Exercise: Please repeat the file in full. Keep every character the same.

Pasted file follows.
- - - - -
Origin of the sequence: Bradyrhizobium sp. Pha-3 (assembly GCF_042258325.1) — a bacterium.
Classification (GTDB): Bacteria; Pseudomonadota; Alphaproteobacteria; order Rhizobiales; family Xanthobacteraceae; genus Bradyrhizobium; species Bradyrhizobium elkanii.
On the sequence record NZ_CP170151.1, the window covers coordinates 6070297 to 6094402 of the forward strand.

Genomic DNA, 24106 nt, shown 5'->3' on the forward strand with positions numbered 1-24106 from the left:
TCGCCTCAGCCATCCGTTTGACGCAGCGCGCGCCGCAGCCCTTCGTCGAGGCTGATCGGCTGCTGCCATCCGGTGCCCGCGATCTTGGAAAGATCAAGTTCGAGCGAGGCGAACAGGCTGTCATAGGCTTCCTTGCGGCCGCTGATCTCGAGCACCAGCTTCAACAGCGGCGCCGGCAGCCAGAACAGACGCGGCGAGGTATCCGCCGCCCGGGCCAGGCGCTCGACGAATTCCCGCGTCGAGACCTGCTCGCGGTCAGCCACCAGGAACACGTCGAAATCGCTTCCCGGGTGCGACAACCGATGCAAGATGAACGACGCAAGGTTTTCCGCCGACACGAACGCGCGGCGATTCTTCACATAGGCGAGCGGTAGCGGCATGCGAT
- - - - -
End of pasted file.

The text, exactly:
Origin of the sequence: Bradyrhizobium sp. Pha-3 (assembly GCF_042258325.1) — a bacterium.
Classification (GTDB): Bacteria; Pseudomonadota; Alphaproteobacteria; order Rhizobiales; family Xanthobacteraceae; genus Bradyrhizobium; species Bradyrhizobium elkanii.
On the sequence record NZ_CP170151.1, the window covers coordinates 6070297 to 6094402 of the forward strand.

Genomic DNA, 24106 nt, shown 5'->3' on the forward strand with positions numbered 1-24106 from the left:
TCGCCTCAGCCATCCGTTTGACGCAGCGCGCGCCGCAGCCCTTCGTCGAGGCTGATCGGCTGCTGCCATCCGGTGCCCGCGATCTTGGAAAGATCAAGTTCGAGCGAGGCGAACAGGCTGTCATAGGCTTCCTTGCGGCCGCTGATCTCGAGCACCAGCTTCAACAGCGGCGCCGGCAGCCAGAACAGACGCGGCGAGGTATCCGCCGCCCGGGCCAGGCGCTCGACGAATTCCCGCGTCGAGACCTGCTCGCGGTCAGCCACCAGGAACACGTCGAAATCGCTTCCCGGGTGCGACAACCGATGCAAGATGAACGACGCAAGGTTTTCCGCCGACACGAACGCGCGGCGATTCTTCACATAGGCGAGCGGTAGCGGCATGCGAT